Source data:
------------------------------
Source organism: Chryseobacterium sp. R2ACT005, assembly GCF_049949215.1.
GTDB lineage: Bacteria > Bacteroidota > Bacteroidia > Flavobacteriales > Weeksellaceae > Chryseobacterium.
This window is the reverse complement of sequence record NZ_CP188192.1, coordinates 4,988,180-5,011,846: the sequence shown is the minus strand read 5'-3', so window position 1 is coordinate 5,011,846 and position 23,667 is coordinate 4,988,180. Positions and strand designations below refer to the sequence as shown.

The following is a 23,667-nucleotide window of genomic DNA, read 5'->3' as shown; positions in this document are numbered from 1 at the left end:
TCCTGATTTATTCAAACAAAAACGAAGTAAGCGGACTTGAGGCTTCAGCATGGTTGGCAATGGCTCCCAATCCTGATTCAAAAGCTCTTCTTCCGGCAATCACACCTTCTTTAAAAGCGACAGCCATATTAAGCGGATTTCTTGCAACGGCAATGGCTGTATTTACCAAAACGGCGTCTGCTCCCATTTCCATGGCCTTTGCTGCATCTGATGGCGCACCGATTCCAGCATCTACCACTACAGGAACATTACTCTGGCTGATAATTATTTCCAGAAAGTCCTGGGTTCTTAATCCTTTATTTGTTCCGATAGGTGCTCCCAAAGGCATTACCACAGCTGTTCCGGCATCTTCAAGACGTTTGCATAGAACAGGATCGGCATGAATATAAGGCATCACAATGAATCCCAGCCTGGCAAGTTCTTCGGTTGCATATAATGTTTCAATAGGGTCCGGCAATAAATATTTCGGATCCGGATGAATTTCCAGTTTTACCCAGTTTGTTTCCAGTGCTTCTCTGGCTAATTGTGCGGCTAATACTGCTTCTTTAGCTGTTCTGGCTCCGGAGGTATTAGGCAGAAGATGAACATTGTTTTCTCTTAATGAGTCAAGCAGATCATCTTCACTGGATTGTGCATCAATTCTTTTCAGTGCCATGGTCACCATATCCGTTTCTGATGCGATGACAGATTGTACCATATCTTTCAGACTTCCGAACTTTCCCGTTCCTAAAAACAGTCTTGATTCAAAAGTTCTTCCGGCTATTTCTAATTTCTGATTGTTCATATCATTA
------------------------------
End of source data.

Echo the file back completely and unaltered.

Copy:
Source organism: Chryseobacterium sp. R2ACT005, assembly GCF_049949215.1.
GTDB lineage: Bacteria > Bacteroidota > Bacteroidia > Flavobacteriales > Weeksellaceae > Chryseobacterium.
This window is the reverse complement of sequence record NZ_CP188192.1, coordinates 4,988,180-5,011,846: the sequence shown is the minus strand read 5'-3', so window position 1 is coordinate 5,011,846 and position 23,667 is coordinate 4,988,180. Positions and strand designations below refer to the sequence as shown.

The following is a 23,667-nucleotide window of genomic DNA, read 5'->3' as shown; positions in this document are numbered from 1 at the left end:
TCCTGATTTATTCAAACAAAAACGAAGTAAGCGGACTTGAGGCTTCAGCATGGTTGGCAATGGCTCCCAATCCTGATTCAAAAGCTCTTCTTCCGGCAATCACACCTTCTTTAAAAGCGACAGCCATATTAAGCGGATTTCTTGCAACGGCAATGGCTGTATTTACCAAAACGGCGTCTGCTCCCATTTCCATGGCCTTTGCTGCATCTGATGGCGCACCGATTCCAGCATCTACCACTACAGGAACATTACTCTGGCTGATAATTATTTCCAGAAAGTCCTGGGTTCTTAATCCTTTATTTGTTCCGATAGGTGCTCCCAAAGGCATTACCACAGCTGTTCCGGCATCTTCAAGACGTTTGCATAGAACAGGATCGGCATGAATATAAGGCATCACAATGAATCCCAGCCTGGCAAGTTCTTCGGTTGCATATAATGTTTCAATAGGGTCCGGCAATAAATATTTCGGATCCGGATGAATTTCCAGTTTTACCCAGTTTGTTTCCAGTGCTTCTCTGGCTAATTGTGCGGCTAATACTGCTTCTTTAGCTGTTCTGGCTCCGGAGGTATTAGGCAGAAGATGAACATTGTTTTCTCTTAATGAGTCAAGCAGATCATCTTCACTGGATTGTGCATCAATTCTTTTCAGTGCCATGGTCACCATATCCGTTTCTGATGCGATGACAGATTGTACCATATCTTTCAGACTTCCGAACTTTCCCGTTCCTAAAAACAGTCTTGATTCAAAAGTTCTTCCGGCTATTTCTAATTTCTGATTGTTCATATCATTA